Shelter directors say fireworks can be terrifying for family pets
Here are dog safety tips during the 4th of July. Wochit
Panicked animals often respond to booms by trying to flee
FARMINGTON — Tina Roper, the director of the Aztec Animal Shelter, is not a big fan of the July 4 weekend.
In fact, she says with a sigh, "This is my least favorite time of the year."
Roper's trepidation about the holiday is not a matter of any dislike for celebrations of America's independence. It is, however, a function of years spent observing the negative impact that fireworks have on animals, specifically dogs and cats who are terrified by the explosions and deal with their fear by running away.
"I wish people would take into consideration those animals," she said.
The number of stray animals picked up and taken to the Aztec shelter for safekeeping over the holiday weekend varies widely from year to year, Roper said. But she knows for a fact that more animals run away from their home this time of year than any other.
"I can tell you the number of phone calls we receive from owners looking for their pets increases tremendously," she said, explaining that increase starts on July 5 every year and lasts for the next few days.
"Hopefully, (the animals) will come here, and we can reunite them," she said.
But too often, that isn't the case, she said. Many missing animals are not recovered by animal control officers and are never reunited with their anxious humans.
In other cases, she said, her shelter will be contacted by a pet owner when the animal has gone missing, but officials won't be notified if and when the animal returns home or is found by its owner. That leaves Roper and her staff wondering how many happy endings there are to this scenario.
Roper isn't the only local animal welfare professional who frets over the negative impact of the holiday weekend. Stacie Voss, the director of the Farmington Regional Animal Shelter, estimated her facility sees an increase of 10 to 20 percent in the number of stray animals brought into the shelter in the aftermath of the holiday.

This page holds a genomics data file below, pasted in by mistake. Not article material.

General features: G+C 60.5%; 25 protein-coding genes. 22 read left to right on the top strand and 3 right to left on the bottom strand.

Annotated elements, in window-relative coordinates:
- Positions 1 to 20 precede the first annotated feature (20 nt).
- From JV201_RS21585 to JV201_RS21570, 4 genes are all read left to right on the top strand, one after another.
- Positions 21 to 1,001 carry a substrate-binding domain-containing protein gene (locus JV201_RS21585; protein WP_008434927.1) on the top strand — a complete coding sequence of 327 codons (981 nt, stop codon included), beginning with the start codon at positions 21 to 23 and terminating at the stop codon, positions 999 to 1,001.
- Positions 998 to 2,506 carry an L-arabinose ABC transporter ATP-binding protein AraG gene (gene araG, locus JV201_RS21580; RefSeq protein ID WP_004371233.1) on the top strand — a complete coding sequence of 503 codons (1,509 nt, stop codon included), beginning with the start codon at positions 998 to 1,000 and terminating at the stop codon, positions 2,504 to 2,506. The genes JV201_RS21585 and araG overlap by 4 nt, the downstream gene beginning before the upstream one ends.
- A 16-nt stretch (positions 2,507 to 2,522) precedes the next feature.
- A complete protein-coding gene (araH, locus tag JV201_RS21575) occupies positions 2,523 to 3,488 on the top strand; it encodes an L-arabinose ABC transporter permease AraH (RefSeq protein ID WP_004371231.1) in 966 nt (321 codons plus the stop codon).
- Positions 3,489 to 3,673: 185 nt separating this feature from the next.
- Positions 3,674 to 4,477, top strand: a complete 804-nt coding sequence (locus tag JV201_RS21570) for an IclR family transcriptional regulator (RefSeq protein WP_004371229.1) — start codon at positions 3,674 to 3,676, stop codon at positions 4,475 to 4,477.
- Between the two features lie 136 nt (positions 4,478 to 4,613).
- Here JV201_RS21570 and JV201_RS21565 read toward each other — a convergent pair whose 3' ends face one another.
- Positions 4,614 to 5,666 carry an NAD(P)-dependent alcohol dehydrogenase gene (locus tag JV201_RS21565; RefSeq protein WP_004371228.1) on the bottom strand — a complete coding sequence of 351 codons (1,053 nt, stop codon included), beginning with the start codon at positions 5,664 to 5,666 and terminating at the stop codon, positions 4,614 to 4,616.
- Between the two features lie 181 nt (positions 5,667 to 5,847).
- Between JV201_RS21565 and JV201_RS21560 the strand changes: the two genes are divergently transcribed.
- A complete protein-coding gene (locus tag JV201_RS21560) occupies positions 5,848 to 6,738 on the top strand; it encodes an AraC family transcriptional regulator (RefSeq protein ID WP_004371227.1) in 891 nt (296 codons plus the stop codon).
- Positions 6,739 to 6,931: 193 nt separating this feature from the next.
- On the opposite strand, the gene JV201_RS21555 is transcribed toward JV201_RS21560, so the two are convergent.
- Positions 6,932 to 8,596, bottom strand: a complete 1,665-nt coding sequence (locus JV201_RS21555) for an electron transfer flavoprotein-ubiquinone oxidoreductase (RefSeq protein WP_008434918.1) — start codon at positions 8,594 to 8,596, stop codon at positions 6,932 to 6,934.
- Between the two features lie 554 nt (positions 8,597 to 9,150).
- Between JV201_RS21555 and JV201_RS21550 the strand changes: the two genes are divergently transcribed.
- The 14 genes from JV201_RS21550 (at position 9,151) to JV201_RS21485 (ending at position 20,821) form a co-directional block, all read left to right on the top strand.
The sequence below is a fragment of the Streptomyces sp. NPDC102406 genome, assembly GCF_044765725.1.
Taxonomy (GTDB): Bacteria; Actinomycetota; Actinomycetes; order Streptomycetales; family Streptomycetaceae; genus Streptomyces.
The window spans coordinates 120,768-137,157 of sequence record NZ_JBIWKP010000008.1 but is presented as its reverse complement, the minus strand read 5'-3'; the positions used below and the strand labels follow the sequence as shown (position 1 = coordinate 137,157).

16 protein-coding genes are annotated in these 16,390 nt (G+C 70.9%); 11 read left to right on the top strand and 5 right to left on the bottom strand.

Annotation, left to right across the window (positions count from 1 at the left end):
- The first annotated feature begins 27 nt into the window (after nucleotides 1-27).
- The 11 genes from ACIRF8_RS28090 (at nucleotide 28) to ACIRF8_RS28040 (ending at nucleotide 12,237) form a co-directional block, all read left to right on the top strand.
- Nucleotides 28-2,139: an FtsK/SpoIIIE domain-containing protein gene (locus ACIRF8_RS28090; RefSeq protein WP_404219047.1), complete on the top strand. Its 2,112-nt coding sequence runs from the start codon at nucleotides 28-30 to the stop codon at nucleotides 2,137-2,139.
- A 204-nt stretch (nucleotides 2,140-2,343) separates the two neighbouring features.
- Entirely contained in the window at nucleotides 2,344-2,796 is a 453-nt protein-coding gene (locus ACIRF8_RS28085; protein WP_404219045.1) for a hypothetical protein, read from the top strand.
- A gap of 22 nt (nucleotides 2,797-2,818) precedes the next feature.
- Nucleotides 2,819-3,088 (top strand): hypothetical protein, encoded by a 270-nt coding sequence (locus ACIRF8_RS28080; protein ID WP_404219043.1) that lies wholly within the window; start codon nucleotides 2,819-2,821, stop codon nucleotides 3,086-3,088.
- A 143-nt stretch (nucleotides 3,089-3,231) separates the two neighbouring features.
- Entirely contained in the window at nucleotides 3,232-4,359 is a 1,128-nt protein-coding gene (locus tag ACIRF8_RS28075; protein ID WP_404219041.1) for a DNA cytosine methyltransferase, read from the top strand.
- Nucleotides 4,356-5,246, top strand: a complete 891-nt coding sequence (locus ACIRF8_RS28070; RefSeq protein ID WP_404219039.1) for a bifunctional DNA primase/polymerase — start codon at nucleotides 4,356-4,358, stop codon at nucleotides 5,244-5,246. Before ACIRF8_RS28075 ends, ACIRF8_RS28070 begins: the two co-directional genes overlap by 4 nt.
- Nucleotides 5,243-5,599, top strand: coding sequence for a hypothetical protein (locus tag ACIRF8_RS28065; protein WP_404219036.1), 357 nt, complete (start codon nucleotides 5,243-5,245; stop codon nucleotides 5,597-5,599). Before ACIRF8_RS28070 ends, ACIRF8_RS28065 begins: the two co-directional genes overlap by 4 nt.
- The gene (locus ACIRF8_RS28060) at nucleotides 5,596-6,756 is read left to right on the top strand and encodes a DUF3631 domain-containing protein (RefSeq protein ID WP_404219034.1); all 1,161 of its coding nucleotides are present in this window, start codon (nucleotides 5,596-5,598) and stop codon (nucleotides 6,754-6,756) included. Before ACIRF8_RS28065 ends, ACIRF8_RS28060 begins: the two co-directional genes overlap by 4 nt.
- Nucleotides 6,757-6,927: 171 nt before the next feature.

Voss hesitated to attribute that increase solely to fireworks, noting that many families travel over the holiday weekend, and some animals escape when a pet sitter is not as diligent as he or she should be.
But she linked most of the surge in strays to the fear many animals experience from the noise of fireworks. She likened their reaction to panic and said the fleeing animals are often just looking for a place to go where they can get away from the noise.
Roper said the noise seems to scare mostly dogs, but she said it also causes fear in cats and many forms of wildlife. She said the explosions affect every animal differently, explaining that she has several dogs at home, and only one of them is bothered by fireworks. But that canine reacts very poorly to the noise.
"She shakes, and she'll jump in my lap and try to get behind me in the chair," Roper said. "I've had her since she was little, so I know it's not one particular (incident) that has caused this. I don't know why she's so afraid of fireworks, but some dogs are, and some aren't."
Voss suggests that all pet owners keep their animals inside during fireworks displays to prevent the possibility of their panicking and running off.
"Keep them inside and have a space for them where they feel most comfortable, whether it's a bathroom, a bed or a crate," she said, adding it's also a good idea to provide some light background noise such as music or a dishwasher to mask the sound of boom of fireworks.
She also said cuddling frightened pets is a good idea.
"It's not true that you can reinforce fear," she said, dispelling the idea that it's harmful to comfort an animal that often experiences that sensation.
Mike Easterling can be reached at 505-564-4610.